Yeah, sometimes dogs can sense that 'a trap' is being set for them, unintentional as it may be. It's sort of a survival mechanism, and it's natural for them to be leery of those types of situations. Using luring techniques may or may not help with getting the dog to overcome their suspicions. Unfortunately, luring can occasionally amplify those suspicions.Most websites also say that I should never force her in a crate, but instead lure her in. But luring her does not work. I've put in toys, food, treats, etc. These are things that she enjoys outside the crate but honestly she seems to know that it is a crate and that I will shut the door.
For dogs that apparently have a hard time getting over that hump, there is an alternative technique that can be used: shaping. It's often a longer, slightly slower, probably more difficult technique to teach to the dog. Especially for a first-time owner who has little or no experience with 'mark and reward' or 'clicker' training. But it's still very effective, generally speaking.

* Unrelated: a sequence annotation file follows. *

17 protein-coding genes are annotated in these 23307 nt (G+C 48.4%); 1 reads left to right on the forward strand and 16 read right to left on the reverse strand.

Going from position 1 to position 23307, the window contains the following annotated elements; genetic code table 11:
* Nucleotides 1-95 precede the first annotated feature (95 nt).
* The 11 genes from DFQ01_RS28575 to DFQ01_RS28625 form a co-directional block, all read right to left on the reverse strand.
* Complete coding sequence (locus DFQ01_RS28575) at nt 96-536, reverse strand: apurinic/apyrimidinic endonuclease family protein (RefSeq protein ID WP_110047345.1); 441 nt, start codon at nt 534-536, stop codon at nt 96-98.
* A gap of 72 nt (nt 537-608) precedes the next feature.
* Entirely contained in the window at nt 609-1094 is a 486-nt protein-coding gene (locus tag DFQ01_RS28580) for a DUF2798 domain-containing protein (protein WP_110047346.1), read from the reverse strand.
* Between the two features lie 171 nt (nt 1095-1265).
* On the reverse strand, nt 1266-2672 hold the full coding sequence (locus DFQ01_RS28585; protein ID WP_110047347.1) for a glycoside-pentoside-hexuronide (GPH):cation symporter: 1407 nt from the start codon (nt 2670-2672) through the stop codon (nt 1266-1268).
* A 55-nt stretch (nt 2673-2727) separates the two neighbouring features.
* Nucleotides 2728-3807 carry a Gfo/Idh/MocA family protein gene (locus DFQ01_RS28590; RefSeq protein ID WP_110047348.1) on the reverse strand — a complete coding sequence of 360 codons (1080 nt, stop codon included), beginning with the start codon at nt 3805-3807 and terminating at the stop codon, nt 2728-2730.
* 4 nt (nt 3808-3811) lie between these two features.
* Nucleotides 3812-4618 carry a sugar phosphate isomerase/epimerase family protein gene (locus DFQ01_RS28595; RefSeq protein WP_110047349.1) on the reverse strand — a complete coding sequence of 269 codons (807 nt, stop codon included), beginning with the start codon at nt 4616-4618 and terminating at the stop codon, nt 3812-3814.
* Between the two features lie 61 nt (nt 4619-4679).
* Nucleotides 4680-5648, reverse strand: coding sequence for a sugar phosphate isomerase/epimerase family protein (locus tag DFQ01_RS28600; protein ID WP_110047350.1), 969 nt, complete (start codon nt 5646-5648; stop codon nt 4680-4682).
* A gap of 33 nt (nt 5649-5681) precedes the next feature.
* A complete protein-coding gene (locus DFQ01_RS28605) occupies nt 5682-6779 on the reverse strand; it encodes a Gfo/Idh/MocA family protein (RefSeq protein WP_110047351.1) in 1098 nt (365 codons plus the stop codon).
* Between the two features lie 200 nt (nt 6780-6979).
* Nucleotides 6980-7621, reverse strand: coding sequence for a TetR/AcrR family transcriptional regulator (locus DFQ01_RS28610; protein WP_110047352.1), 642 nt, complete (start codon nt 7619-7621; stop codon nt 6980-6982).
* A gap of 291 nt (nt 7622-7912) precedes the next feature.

I would suggest you research shaping and consider whether it is a viable solution. There's lots of information and instructional videos on the web. I would also suggest, being a first-time owner, that you consider the assistance of a force-free trainer to help and guide you through the mechanics of crate training a puppy via this method. A couple of one-on-one sessions would likely suffice.